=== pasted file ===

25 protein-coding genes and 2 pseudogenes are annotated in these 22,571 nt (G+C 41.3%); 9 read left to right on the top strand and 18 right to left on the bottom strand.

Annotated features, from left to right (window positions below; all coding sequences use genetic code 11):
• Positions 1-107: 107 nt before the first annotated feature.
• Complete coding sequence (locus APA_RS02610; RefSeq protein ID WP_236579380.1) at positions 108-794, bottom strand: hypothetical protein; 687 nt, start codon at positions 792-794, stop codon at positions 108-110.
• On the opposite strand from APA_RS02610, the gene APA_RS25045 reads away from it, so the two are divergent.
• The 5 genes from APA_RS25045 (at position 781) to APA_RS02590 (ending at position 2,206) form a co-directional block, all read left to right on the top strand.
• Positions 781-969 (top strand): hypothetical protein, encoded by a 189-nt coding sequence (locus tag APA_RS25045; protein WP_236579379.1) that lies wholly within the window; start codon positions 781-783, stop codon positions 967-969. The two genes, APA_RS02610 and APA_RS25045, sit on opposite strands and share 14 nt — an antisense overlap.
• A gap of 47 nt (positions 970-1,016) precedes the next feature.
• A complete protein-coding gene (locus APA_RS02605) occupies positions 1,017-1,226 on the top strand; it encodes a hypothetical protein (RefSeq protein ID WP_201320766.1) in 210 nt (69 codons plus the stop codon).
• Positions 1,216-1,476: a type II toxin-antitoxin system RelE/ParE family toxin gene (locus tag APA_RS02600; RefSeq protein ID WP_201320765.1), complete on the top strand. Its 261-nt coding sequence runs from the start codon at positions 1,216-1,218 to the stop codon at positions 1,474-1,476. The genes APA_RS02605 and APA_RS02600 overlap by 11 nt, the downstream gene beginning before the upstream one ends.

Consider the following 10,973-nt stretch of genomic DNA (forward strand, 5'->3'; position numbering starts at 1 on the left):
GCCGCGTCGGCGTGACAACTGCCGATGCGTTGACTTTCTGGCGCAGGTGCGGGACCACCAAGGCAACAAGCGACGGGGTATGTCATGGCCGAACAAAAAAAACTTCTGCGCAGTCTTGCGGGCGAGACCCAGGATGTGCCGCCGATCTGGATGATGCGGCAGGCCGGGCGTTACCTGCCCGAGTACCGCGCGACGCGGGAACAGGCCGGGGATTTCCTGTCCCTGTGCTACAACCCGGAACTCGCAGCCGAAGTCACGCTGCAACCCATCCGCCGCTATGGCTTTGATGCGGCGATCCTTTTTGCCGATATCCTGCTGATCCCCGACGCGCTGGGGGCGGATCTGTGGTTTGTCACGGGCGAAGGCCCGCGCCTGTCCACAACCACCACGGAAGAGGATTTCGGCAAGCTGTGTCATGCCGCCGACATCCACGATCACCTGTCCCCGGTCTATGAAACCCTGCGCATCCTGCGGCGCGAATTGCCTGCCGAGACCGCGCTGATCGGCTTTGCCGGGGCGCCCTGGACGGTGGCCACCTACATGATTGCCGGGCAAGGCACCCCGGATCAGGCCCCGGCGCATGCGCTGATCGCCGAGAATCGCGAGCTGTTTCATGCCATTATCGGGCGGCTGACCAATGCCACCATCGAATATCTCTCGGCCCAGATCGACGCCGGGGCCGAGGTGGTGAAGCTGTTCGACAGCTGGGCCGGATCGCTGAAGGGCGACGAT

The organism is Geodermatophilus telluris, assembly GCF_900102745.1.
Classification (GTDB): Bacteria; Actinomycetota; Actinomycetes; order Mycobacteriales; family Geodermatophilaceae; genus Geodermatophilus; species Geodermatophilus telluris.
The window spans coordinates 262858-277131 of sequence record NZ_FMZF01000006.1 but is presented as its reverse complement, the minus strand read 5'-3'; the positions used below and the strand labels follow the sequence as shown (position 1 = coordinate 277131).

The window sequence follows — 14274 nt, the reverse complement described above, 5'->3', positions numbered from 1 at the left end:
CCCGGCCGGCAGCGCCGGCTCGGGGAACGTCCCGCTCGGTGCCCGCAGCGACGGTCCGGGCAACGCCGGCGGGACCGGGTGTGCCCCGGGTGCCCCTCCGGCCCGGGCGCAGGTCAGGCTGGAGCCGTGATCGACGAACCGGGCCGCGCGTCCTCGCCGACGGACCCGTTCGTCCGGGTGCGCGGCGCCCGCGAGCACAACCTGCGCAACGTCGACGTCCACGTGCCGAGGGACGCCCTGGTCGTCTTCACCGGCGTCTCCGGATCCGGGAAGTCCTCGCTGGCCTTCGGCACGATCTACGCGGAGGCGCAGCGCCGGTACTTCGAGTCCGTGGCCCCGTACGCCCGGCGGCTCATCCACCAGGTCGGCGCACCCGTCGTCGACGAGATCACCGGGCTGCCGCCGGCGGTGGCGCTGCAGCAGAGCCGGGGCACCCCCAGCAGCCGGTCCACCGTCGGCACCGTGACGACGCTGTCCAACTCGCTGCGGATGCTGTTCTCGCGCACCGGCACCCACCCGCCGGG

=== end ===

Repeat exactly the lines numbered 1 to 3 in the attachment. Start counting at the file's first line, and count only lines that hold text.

25 protein-coding genes and 2 pseudogenes are annotated in these 22,571 nt (G+C 41.3%); 9 read left to right on the top strand and 18 right to left on the bottom strand.

Annotated features, from left to right (window positions below; all coding sequences use genetic code 11):
• Positions 1-107: 107 nt before the first annotated feature.